Washington (CNN) - President Barack Obama called Thursday for the Senate to continue acting on his nominations for high-level federal positions that have been stalled by politics.
In a White House statement, Obama said the Senate confirmed 27 nominees on Thursday, "many of whom had been awaiting a vote for months."
"At the beginning of the week, a staggering 63 nominees had been stalled in the Senate because one or more senators placed a hold on their nomination," Obama's statement said.
Noting the nominees had received "broad, bipartisan support" in committee consideration, Obama's statement said "many holds were motivated by a desire to leverage projects for a senator's state or simply to frustrate progress."
"It is precisely these kinds of tactics that enrage the American people," Obama's statement said.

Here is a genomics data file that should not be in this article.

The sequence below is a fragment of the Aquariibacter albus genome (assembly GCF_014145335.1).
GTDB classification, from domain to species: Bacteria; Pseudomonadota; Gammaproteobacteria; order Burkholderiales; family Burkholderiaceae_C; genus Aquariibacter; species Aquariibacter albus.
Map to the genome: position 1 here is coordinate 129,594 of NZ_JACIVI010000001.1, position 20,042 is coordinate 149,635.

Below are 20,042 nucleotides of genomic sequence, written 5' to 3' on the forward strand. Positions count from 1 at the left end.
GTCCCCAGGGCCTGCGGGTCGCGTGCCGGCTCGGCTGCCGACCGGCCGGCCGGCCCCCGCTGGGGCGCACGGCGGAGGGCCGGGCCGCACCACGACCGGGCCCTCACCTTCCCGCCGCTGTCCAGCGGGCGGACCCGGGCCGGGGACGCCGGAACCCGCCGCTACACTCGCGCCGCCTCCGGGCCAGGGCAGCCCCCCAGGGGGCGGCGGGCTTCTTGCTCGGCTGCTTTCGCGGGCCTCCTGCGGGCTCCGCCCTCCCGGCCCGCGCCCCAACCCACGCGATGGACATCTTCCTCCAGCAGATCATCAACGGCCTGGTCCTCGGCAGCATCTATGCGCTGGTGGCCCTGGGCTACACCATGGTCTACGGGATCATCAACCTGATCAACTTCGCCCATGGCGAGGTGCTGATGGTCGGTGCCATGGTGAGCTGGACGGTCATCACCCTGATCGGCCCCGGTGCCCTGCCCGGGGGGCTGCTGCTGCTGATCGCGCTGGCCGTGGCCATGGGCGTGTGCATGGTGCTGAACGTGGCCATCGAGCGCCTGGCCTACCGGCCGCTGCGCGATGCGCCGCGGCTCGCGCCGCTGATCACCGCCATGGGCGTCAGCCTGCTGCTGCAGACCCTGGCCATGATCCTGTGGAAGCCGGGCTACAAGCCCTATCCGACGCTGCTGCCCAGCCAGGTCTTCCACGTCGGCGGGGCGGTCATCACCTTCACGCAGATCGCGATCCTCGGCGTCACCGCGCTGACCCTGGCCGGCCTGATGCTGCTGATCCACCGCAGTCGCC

Earlier Thursday, White House Press Secretary Robert Gibbs told reporters that former President George W. Bush had six nominees waiting more than a month for a Senate vote at the same point in his administration.
Calling Thursday's confirmations "a good first step," Obama's statement repeated a threat he made earlier in the week to use recess appointments to temporarily fill positions if the Senate failed to act in a timely manner on remaining nominees.
A recess appointment allows the president to temporarily fill positions without Senate confirmation when Congress is in recess. If the Senate then fails to subsequently confirm the appointment, the position becomes vacant again at the end of the congressional session.
The current session of Congress ends in early January 2011.